Does time heal us?

“The more one learns, the more one comes to hate the waste of time.”

Purgatorio III:78


“Distraction skills are important because (1) they can temporarily stop you from thinking about your pain and, as a result, (2) they give you time to find an appropriate coping response.”

The Dialectical Behavior Therapy Skills Workbook


“Time heals all things.”

I’m sure most of you have heard this expression before, or at least a something similar. It’s generally told to those who are experiencing hardship. A seemingly hopeful sentiment so that the individual doing the telling can walk away from the conversation feeling satisfied with the advice they gave. Hardly advice, really, it’s just an ambiguous statement, but the implied advice being to not give up because things will eventually get better.

I’ve never been a big fan of this expression. I’ve heard it all throughout my life, particularly from my elders. And maybe they’re right… I’m only twenty, so I haven’t had the time they have had to test out this claim. But despite my youth and inexperience I’m still going to write about the flaws I see in the phrase (a typical thing to do among the young and inexperienced).

I do not understand time to be a healer, though it is claimed to be such here. Time does indeed play a necessary role in healing, and healing could not happen without time. But time does not have the ability to interact with the thing that needs to heal. Time works externally, and it does not care about people’s desire for it to stop or speed up or slow down. Time does not ask the harmed what they need; time is not a pill you have to take for ten days in order for your strep throat to go away; time isn’t the doctor that adjusts your broken bone, and it’s not the cast that you wear to keep the bone in place. But what time does do is give the opportunity to heal. You have to take this medication for ten days, and then you will be healed. If you don’t take the medication but ten days go by since you’ve gone to the doctor, your strep throat will most likely only get worse. Time does not offer assistance, but it does offer opportunity.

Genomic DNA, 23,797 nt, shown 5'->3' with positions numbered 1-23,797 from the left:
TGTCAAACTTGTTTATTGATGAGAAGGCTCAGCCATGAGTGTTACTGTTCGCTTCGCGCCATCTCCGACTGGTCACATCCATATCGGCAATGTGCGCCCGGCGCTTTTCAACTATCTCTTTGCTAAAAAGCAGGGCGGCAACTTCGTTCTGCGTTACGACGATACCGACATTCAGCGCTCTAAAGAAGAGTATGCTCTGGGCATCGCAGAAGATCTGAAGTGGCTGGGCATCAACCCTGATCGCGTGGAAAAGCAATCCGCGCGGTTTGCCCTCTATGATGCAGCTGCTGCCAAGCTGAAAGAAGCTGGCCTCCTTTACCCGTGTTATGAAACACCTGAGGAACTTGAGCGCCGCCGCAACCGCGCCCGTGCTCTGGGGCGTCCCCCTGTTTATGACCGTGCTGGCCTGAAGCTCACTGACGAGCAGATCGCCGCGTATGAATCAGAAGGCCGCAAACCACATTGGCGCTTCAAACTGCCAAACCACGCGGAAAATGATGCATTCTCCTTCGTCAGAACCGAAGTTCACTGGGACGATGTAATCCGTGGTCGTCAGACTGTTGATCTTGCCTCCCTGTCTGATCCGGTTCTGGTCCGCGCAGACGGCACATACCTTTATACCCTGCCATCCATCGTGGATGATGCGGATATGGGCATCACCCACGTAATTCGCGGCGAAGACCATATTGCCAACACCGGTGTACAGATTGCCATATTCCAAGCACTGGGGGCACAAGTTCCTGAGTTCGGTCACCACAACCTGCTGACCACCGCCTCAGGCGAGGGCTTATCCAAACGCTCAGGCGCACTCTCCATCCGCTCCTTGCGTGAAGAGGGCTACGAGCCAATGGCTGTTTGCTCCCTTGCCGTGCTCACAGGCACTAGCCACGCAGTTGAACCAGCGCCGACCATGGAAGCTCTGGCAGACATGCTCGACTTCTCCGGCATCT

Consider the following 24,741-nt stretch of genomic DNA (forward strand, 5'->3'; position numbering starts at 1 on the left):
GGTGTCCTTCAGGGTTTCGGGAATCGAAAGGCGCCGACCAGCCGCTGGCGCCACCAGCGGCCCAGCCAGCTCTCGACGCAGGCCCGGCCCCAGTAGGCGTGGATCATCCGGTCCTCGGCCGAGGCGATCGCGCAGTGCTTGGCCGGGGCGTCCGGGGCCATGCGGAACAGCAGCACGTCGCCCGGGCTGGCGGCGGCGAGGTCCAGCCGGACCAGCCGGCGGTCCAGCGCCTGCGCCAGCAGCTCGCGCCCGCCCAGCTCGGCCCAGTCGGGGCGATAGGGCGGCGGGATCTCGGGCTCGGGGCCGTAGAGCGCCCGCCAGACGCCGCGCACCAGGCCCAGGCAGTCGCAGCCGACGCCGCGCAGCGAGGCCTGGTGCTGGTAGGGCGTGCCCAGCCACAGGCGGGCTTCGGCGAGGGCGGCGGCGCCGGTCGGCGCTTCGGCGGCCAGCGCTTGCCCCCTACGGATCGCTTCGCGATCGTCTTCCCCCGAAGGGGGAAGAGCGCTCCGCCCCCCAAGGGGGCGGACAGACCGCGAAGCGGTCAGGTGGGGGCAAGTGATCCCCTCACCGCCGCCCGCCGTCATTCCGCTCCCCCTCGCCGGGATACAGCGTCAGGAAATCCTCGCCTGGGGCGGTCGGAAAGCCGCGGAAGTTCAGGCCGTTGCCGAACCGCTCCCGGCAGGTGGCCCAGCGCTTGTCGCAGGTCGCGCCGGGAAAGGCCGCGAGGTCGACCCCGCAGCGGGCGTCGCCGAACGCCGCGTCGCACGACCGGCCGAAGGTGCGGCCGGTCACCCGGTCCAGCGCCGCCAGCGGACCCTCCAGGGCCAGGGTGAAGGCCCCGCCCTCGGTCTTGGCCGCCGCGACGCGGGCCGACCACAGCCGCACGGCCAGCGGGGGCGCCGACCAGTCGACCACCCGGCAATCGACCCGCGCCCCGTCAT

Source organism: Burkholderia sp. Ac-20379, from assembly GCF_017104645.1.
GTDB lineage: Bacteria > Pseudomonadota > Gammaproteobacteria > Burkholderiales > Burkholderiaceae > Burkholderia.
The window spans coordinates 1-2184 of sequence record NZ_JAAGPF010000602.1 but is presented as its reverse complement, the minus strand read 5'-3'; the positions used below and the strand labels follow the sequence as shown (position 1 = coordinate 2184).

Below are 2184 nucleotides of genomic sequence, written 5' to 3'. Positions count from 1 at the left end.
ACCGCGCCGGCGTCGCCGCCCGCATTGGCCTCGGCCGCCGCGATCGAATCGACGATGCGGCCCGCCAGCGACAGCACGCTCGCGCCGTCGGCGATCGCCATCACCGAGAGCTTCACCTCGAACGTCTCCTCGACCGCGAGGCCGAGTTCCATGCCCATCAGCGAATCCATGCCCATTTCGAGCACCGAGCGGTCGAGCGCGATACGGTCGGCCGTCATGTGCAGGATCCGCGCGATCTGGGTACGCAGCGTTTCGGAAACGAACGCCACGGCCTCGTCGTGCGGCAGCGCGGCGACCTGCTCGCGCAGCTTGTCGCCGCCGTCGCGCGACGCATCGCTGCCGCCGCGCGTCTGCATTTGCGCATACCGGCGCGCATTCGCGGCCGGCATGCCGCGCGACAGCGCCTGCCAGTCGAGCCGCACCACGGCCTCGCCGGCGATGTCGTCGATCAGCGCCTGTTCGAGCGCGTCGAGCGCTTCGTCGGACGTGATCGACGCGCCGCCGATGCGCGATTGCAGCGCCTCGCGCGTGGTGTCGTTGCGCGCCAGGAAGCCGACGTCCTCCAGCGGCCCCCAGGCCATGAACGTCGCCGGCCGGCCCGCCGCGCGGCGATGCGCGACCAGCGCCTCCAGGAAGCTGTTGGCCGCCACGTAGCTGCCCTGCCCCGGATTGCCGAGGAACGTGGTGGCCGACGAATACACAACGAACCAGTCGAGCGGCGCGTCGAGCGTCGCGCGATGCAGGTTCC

Time is a central theme in Purgatorio that Dante utilizes in a myriad of complex ways, one of with is to define the severity of one’s sins during life, and as a result, the severity of one’s punishment after death. The sentence a soul is given when they are placed in purgatory allows the soul time to reflect upon their sins and work towards salvation… but does time alone dictate the progress a soul has made in terms of “healing”? Why do prayers from the living shorten one’s time in purgatory if they do not show any sign of individual progress? Is purgatory really a place to heal? Or is it simply a waiting game? What does it mean to be “wasting time” in purgatory, as the first quote indicates?

I have no conclusions or answers to these questions, they’re simply some recurring thoughts I’ve had while reading.

Dialectical behavioral therapy taught me that it is naive to assume that time will heal my pain. To say, “I’ll be okay once the semester ends” or “I’ll be okay next month/next year/when I’m done with school/when I find a steady job/when I retire/etc,” simply set me up for the disappointment I felt when the semester ended and the pain is still there. But DBT has also taught me that if I use the time that I have to practice skills and to actively work towards getting better, I will continue to get better. There is no defined end date to healing… which is making me question if purgatory is more like a rehabilitation center or a prison.

I apologize if this post is incohesive. I have a lot of incomplete thoughts going around about these works and how they are in conversation with healing, so this is me trying to coagulate those incomplete thoughts into something that makes at least a little sense.

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